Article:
And the third would scrap the system of tax privileges for wealthy foreigners that prompted such people as Michael Schumacher, German Formula 1 racing driver, and Ingvar Kamprad, Swedish Ikea founder, to call Switzerland home.

The full FT story is here.  I am hoping they all fail, although the social scientist in me is curious about #2.

The Bloomberg editorial staff says no:

Videos often lack critical context, and studies have repeatedly shown that jurors can be misled by variables such as a film’s angle or focus, which can unduly sway perceptions of guilt. That cuts both ways: Footage of a protester bumping into a cop, devoid of context, could make life much easier on a prosecutor.

Police cameras are also prone to intentional abuse. With mysterious frequency, they seem to accidentally get switched off or malfunction at critical moments. One obvious remedy is to require that cops always keep them on. But that can be counterproductive. Witnesses and victims may be less forthcoming on camera. Attracting competent officers could become harder if their every interaction is recorded. Crucially, officers may simply avoid engaging certain communities, or avoid areas where confrontations are likely, if they know they’re being filmed.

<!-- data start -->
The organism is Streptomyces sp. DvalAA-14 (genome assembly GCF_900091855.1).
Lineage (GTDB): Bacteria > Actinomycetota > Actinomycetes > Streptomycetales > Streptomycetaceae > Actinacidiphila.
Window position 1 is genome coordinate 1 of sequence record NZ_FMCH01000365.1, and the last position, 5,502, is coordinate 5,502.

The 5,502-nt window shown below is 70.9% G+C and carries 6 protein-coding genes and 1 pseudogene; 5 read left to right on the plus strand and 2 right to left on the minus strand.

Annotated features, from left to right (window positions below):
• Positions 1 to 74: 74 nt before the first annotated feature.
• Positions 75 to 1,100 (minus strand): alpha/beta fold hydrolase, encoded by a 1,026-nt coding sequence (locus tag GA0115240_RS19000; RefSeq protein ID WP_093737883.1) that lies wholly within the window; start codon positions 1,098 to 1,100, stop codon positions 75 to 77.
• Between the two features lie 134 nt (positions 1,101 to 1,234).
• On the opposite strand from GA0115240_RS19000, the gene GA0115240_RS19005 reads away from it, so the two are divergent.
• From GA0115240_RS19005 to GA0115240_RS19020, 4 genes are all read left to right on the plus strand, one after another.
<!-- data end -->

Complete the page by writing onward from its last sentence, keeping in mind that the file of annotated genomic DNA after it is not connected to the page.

Finally, equipping police with cameras and audio recorders means that they’re constantly conducting surveillance on innocent civilians — and potentially storing it all. Police frequently enter private homes and encounter people in medical emergencies who may not want to be filmed. Some officers may be tempted to record people on the basis of race or religion. And some departments have asserted that the public has no right to see such footage.

In short, a policy intended to empower the public and monitor the police could have precisely the opposite effect.

There is more here, food for thought of course.  Via Adam Minter.

THREE times in the last 35 years, Russian military forces have crossed international borders – in Afghanistan in 1979, Georgia in 2008 and the Crimea earlier this year. As Simon Derrick, the currency strategist at BNY Mellon points out, each occasion coincided with a peak in the oil price. And each incursion was followed by a very sharp fall in the price of crude (see chart).

…If the previous episodes are any guide, oil has a fair way to fall.

That is from Buttonwood at The Economist, file under “speculative”…

Jonathan Chapman, a job market candidate at CalTech, has a new paper (pdf) which suggests that was the case: